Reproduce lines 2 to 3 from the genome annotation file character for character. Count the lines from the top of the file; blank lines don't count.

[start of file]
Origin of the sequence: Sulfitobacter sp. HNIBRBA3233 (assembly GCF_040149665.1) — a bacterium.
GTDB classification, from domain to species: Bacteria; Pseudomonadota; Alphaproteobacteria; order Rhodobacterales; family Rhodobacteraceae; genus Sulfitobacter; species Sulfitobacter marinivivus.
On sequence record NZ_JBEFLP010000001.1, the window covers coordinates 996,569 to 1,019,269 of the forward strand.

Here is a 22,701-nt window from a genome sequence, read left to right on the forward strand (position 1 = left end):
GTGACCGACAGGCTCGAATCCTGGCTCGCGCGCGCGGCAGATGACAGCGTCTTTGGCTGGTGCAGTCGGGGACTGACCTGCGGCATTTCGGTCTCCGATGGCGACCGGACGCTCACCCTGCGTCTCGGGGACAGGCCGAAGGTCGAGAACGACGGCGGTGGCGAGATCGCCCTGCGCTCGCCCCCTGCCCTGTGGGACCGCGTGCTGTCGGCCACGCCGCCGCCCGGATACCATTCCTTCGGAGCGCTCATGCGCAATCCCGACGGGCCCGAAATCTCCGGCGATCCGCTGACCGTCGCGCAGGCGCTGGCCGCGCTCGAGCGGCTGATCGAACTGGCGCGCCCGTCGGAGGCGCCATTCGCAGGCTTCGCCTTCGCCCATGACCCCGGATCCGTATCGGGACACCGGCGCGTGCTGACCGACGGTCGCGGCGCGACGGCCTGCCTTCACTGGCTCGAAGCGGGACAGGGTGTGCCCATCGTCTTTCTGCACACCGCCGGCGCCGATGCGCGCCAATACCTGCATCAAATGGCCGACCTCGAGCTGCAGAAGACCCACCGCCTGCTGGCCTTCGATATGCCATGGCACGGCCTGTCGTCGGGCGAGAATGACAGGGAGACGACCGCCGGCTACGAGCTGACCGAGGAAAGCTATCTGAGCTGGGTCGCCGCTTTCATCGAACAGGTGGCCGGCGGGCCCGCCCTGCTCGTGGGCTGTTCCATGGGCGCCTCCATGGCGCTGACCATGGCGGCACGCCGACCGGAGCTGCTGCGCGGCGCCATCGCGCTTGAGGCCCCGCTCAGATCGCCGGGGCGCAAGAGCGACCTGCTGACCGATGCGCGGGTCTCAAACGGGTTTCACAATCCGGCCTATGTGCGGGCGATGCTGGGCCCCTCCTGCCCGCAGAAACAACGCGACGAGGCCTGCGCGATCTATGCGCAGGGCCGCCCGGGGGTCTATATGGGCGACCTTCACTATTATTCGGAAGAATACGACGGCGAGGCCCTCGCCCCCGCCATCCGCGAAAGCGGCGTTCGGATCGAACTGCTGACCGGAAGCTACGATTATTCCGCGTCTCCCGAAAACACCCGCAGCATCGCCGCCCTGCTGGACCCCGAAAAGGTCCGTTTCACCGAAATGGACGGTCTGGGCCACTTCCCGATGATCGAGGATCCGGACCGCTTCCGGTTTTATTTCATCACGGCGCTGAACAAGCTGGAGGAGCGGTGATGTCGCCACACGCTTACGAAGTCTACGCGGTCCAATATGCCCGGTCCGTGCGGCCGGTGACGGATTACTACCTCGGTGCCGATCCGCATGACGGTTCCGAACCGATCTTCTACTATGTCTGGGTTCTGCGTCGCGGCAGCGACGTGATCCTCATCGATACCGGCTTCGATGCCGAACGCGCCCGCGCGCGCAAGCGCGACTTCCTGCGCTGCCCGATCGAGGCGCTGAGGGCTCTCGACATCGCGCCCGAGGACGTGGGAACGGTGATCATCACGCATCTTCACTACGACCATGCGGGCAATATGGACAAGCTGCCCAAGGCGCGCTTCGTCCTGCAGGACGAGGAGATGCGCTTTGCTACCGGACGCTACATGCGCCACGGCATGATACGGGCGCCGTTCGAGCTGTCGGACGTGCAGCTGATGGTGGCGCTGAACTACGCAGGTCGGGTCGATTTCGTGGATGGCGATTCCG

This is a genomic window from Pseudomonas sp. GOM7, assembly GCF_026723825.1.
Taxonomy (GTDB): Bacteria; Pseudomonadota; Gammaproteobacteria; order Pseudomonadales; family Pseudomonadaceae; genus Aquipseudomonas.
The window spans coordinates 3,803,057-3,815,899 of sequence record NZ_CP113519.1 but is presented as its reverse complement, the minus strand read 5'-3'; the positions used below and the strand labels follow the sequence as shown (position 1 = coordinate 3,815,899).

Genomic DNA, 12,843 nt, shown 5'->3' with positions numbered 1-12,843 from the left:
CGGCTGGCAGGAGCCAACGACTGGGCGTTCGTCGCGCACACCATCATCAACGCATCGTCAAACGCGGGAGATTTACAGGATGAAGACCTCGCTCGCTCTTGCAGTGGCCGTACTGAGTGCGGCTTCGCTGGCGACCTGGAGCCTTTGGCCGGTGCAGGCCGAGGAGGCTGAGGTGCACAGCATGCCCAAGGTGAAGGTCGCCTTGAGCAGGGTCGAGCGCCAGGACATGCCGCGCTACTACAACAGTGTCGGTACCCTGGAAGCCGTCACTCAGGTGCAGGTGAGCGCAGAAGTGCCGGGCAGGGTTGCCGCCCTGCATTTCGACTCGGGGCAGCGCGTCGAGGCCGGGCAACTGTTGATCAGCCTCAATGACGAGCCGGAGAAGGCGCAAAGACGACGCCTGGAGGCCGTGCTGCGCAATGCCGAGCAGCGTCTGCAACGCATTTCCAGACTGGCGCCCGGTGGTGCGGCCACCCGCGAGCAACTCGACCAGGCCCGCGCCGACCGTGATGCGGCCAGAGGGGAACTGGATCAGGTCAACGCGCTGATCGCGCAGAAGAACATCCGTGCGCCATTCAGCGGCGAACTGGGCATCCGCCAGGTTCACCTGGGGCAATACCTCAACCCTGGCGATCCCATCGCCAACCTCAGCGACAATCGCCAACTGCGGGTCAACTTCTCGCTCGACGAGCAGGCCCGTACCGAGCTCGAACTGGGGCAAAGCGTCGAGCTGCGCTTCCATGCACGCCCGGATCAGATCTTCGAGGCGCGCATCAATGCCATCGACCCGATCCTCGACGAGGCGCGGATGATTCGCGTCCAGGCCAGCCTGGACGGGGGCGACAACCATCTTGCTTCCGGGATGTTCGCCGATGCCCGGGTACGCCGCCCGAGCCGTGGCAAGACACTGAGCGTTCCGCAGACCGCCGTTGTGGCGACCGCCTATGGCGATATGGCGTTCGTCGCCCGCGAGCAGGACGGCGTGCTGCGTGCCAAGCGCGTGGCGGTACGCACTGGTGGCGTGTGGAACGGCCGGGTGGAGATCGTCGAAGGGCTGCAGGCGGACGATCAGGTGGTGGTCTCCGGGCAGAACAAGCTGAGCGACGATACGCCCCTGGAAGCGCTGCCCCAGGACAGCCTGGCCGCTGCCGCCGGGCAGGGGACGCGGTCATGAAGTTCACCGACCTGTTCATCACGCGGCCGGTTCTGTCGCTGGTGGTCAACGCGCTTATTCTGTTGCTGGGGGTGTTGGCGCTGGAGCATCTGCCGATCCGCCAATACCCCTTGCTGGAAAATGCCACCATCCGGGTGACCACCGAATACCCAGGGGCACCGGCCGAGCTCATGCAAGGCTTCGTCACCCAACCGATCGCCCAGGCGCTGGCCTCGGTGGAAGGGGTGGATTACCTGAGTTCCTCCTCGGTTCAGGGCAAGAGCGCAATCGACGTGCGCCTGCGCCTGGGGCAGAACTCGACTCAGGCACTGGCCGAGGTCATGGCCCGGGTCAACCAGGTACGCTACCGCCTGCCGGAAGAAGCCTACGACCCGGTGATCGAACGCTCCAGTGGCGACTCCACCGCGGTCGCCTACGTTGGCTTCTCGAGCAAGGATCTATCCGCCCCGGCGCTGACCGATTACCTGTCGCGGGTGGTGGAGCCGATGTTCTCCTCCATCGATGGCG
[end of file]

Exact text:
GTDB classification, from domain to species: Bacteria; Pseudomonadota; Alphaproteobacteria; order Rhodobacterales; family Rhodobacteraceae; genus Sulfitobacter; species Sulfitobacter marinivivus.
On sequence record NZ_JBEFLP010000001.1, the window covers coordinates 996,569 to 1,019,269 of the forward strand.